Umm, Jon

    You should at least add a quart every time it needs it. If there isn't enough oil, your rings will go bad. If your rings go bad, power will be reduced, and perhaps more importantly the gas milage will go way down. I wouldn't want anything to screw up gas my milage with Bay Area gas prices
    Bring back the Sig Test!


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  12. #12
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    Rofl. No one takes care of shlt around here. Let's just say, of the 3 cars we owned. I've been driving while all of them have had their turn at overheating on me. Of course all of these times the problem was a whole lot worse than lack of oil. I do understand what you're saying, I probably should go outside and check the oil right now.

    Last problem I had with the red car we thought was just the air filter, or something simple. 2 of the 6 cylinders weren't firing while driving, and all kinds of crap needed to be replaced. 1000+ dollars later, and the engine still has these random shakes. They ran a diagnostic machine, and it showed up a code or something that only the ford place would know what it meant. Something like that. So that car get's 30-40 less miles per tank than it used too.

  13. #13
    Senior Member Michigander's Avatar
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    Yep, that will happen. Its a lot cheaper to buy spark plugs, wires, oil, air filters, radiator fluid and do any other regular maintainance than buy a new engine or some other major component. The good news is that you could probably get a much nicer condition engine from a junk yard for that car for a couple hundred bucks or less.

    My Grandpa used to have an 80's Taurus on which he installed 2 Holley Double Pumper carbs. Rigging something like that might be fun if you wanted to fix it and put some extra pep in its step
    Bring back the Sig Test!


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  14. #14
    Senior Moment Member Gee3's Avatar
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    Before I sold my car I'd change it every 24k miles or 12 months. I used Amsoil and at 12.5k or 6 mos you just change the filter and add oil as needed. It saved me a ton of $$.

    Prior to that I'd change it every 3k miles with Mobil 1 Synthetic. It's a preference thing and an "I feel better about it" thing. After my wife sucked water into my engine and blew 3 holes in the block a mechanic took apart the engine and said it was immaculate, almost new looking. So to me, changing the oil as often as I did made a difference to me, imo.

    I change the oil on my BMW about every 15k miles, per BMW. I'm on the "all maintenance is free for the first 4 years or 50k miles program" so I just let the dealer mess with it. After that period I'll do the work myself. Plus until recently my wife and I would barely put 10k miles a year on it.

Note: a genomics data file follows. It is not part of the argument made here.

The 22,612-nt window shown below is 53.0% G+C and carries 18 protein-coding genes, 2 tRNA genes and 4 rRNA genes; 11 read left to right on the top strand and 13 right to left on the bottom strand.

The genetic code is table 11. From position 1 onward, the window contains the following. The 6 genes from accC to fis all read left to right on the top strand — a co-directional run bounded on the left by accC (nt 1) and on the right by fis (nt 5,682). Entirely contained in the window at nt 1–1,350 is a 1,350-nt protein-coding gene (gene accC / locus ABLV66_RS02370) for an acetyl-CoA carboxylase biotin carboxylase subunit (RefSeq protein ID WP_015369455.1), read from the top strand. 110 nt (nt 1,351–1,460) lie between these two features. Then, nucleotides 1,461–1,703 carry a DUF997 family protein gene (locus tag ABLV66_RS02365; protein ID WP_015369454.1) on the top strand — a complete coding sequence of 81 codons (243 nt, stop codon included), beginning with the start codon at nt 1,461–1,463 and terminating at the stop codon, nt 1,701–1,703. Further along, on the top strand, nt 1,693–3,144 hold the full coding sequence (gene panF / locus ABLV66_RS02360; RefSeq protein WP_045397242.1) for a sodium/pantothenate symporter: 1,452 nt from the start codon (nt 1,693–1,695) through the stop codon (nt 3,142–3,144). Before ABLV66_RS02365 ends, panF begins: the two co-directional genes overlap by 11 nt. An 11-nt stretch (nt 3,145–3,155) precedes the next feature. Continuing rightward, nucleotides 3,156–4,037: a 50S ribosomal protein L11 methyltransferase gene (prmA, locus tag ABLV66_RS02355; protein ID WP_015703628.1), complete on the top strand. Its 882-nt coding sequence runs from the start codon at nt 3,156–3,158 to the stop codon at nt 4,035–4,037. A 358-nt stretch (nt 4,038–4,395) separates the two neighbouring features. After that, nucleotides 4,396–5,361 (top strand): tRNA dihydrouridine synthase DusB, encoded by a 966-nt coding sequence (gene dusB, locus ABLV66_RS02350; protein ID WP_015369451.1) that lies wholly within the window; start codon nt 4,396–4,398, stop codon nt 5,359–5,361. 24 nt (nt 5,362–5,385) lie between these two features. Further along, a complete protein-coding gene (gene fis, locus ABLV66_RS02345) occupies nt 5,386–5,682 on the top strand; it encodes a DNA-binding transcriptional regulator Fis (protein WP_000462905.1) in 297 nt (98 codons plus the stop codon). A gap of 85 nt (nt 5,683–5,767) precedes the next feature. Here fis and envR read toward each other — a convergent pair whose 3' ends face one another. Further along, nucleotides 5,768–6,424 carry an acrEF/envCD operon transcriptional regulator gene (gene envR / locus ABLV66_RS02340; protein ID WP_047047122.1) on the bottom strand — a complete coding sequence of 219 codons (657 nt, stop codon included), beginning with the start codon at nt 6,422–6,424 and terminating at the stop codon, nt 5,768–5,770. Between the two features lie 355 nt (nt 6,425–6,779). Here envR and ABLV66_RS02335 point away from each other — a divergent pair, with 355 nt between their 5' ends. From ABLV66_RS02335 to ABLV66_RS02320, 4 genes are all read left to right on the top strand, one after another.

But no matter if you change it at 3k miles, 4.5k miles or whatever, as long as you change it on a regular basis your engine should be fine.
    This day will be over... one of these days!

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  15. #15
    Warrior Cyclist cycle17's Avatar
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    Run synthetic. Your motor will last longer make more power and get better gas mileage. Plus the temperature would have to be cold enough to freeze you on the spot for synthetic to thicken like a conventional oil.
    Just Do It..

  16. #16
    The AVatar Ninja SaabFan's Avatar
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    Chuck Norris doesn't change his oil. He just stares it down and all the impurities run away crying to their mommies.
    Q: How many surrealists does it take to change a light bulb?
    A: FISH!

  17. #17
    Tail End Charlie Ritehsedad's Avatar
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    I actually enjoy changing the oil...except for this time of year.
    Why isn't 11 pronounced onety one?

  18. #18
    Semper Fidelis
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    never a problem on my 1999 dodge 4x4 every 6,000 miles still runs strong with 158,000
    2006 ford focus 31,000 miles, all fwy driving every 6,000 miles.

    I use to change oil religiously every 2,000-3,000 miles don't really see any change in performance or lasting durability when changing the oil @ 6,000 miles
    "Advantages Must Be Pressed, Disadvantages Must Be Overcome"

  19. #19
    Pedal turner hyunelan2's Avatar
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    I don't think 3,000 is necessary, but to avoid dealer warranty hassles, I do it anyway. The thing about oil changes that's always overlooked - there's more than 1 reason to change your oil. Just about every article like the one at the start of this thread discusses the lubricating properties of the oil still being 'good enough' for long after 3000 miles.

    The other main reason for changing your oil is to get rid of all the dirt and gunk that builds up in it. This is especially if you travel down a lot of dirt/gravel roads or drive through construction sites. That air filter doesn't keep everything out of your engine, and when particles do get in your engine, they end up in your oil, and oil filter. So, you change that stuff out and keep a nice clean running machine.